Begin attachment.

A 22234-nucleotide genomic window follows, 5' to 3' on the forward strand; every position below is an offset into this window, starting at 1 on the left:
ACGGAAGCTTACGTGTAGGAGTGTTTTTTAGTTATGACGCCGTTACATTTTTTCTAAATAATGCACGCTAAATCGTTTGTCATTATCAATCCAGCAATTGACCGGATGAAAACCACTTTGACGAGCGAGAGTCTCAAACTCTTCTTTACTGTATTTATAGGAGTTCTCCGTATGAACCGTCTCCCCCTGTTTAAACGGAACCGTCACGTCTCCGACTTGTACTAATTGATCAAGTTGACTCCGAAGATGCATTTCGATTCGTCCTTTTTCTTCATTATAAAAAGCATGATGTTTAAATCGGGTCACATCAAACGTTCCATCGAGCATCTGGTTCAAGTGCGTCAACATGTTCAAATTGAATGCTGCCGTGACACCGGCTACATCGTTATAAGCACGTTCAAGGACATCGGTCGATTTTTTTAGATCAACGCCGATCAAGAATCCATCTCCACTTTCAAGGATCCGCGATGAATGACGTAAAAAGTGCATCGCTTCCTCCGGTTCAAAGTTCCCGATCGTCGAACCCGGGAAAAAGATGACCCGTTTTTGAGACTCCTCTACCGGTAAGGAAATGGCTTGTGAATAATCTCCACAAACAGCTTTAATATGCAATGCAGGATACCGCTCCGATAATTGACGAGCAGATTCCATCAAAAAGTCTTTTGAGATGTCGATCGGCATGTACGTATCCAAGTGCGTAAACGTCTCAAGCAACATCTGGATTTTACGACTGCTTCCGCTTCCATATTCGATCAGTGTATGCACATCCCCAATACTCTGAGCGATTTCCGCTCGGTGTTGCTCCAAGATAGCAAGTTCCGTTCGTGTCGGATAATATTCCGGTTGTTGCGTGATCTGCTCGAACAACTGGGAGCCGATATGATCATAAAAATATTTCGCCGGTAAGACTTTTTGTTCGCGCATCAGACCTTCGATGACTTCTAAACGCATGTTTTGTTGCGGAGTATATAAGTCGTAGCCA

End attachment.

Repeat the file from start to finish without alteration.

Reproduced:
A 22234-nucleotide genomic window follows, 5' to 3' on the forward strand; every position below is an offset into this window, starting at 1 on the left:
ACGGAAGCTTACGTGTAGGAGTGTTTTTTAGTTATGACGCCGTTACATTTTTTCTAAATAATGCACGCTAAATCGTTTGTCATTATCAATCCAGCAATTGACCGGATGAAAACCACTTTGACGAGCGAGAGTCTCAAACTCTTCTTTACTGTATTTATAGGAGTTCTCCGTATGAACCGTCTCCCCCTGTTTAAACGGAACCGTCACGTCTCCGACTTGTACTAATTGATCAAGTTGACTCCGAAGATGCATTTCGATTCGTCCTTTTTCTTCATTATAAAAAGCATGATGTTTAAATCGGGTCACATCAAACGTTCCATCGAGCATCTGGTTCAAGTGCGTCAACATGTTCAAATTGAATGCTGCCGTGACACCGGCTACATCGTTATAAGCACGTTCAAGGACATCGGTCGATTTTTTTAGATCAACGCCGATCAAGAATCCATCTCCACTTTCAAGGATCCGCGATGAATGACGTAAAAAGTGCATCGCTTCCTCCGGTTCAAAGTTCCCGATCGTCGAACCCGGGAAAAAGATGACCCGTTTTTGAGACTCCTCTACCGGTAAGGAAATGGCTTGTGAATAATCTCCACAAACAGCTTTAATATGCAATGCAGGATACCGCTCCGATAATTGACGAGCAGATTCCATCAAAAAGTCTTTTGAGATGTCGATCGGCATGTACGTATCCAAGTGCGTAAACGTCTCAAGCAACATCTGGATTTTACGACTGCTTCCGCTTCCATATTCGATCAGTGTATGCACATCCCCAATACTCTGAGCGATTTCCGCTCGGTGTTGCTCCAAGATAGCAAGTTCCGTTCGTGTCGGATAATATTCCGGTTGTTGCGTGATCTGCTCGAACAACTGGGAGCCGATATGATCATAAAAATATTTCGCCGGTAAGACTTTTTGTTCGCGCATCAGACCTTCGATGACTTCTAAACGCATGTTTTGTTGCGGAGTATATAAGTCGTAGCCA